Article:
USGBC LEED Certified – The Basics

Welcome 2012! With the new year here, we thought we would talk about what will be even more prominent in today’s buUSGBC LEEDildings, developments,and projects… LEED accredited projects… Contributing to LEED Points is something Alternative Paving Concepts and our Street Print products are proud of, and with the U.S. Green Building Council (USGBC) discussing the next update of the LEED rating system, coined LEED 2012; we thought it would be helpful to learn a little more about the basics.

So what is LEED? LEED, or “Leadership in Energy and Environmental Design”; is a certification given by an independent, third-party, verifying that a “building, home or community is designed and built using strategies aimed at achieving high performance in key areas of human and environmental health.” –U.S. Green Building Council.

LEED projects are rated for sustainable materials and building practices. LEED projects take into account 5 areas: sustainable site development, water savings, energy efficiency, materials selection and indoor environmental quality. LEED promotes a whole-building approach to sustainability. The system is based on prerequisites and credits. After the process is complete, projects are awarded one of four certification levels: Certified, Silver, Gold and Platinum.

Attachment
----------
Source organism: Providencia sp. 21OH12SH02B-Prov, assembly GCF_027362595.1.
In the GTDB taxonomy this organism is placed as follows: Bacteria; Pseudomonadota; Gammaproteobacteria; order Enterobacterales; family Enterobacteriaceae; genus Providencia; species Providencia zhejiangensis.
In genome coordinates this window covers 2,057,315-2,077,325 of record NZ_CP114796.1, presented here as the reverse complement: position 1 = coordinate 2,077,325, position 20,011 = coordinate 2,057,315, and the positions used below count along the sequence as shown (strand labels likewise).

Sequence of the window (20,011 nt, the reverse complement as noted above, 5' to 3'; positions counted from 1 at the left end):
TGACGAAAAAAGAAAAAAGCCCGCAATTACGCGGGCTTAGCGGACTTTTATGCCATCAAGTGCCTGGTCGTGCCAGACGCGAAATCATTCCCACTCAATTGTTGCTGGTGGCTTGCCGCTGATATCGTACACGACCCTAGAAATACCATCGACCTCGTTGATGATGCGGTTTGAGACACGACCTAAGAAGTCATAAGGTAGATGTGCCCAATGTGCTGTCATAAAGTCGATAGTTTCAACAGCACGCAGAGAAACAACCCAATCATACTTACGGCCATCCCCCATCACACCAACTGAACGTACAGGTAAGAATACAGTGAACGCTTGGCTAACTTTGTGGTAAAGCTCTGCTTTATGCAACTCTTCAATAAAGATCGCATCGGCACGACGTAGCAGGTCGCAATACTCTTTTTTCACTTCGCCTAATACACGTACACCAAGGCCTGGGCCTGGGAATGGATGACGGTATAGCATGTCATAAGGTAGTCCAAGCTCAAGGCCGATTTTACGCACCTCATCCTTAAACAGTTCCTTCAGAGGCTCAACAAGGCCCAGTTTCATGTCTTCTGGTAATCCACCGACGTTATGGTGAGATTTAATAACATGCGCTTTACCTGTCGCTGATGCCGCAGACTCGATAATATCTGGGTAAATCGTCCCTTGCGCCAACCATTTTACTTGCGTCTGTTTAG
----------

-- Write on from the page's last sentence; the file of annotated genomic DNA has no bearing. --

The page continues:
Developed by the U.S. Green Building Council (USGBC) in 2000, the LEED rating systems are an open, consensus-based process led by LEED committees. The next update of the LEED rating system will be coined LEED 2012.

LEED is transforming the way building environments are designed, constructed, and operated; including individual buildings and homes, to entire neighborhoods and communities.

Below are just 2 examples of LEED certification

The University or Florida (UF) owns the most LEED accredited buildings by any university in the nation. UF also adopted a policy that all future buildings be designed and built according to LEED standards.

 

UF LEED

Photo Credit: University of Florida, College of Design, Construction, and Planning

In 2009 Google’s office in San Francisco, rated Gold by the U.S. Green Building Council’s LEED.  Google has also added its first LEED-certified building to the Googleplex in Mountain View, CA.

Google Googleplex LEED

Googleplex - Credit: Sarah Perez, Techcrunch.com

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One thought on “USGBC LEED Certified – The Basics

  1. EnvDesExp says:

    Good to see the emphasis of sustainability and environment spread to construction and new development. Hopefully in the near future all buildings will require leed certification. Help cut down on people cutting corners. Didn’t know new updates to leed were happening

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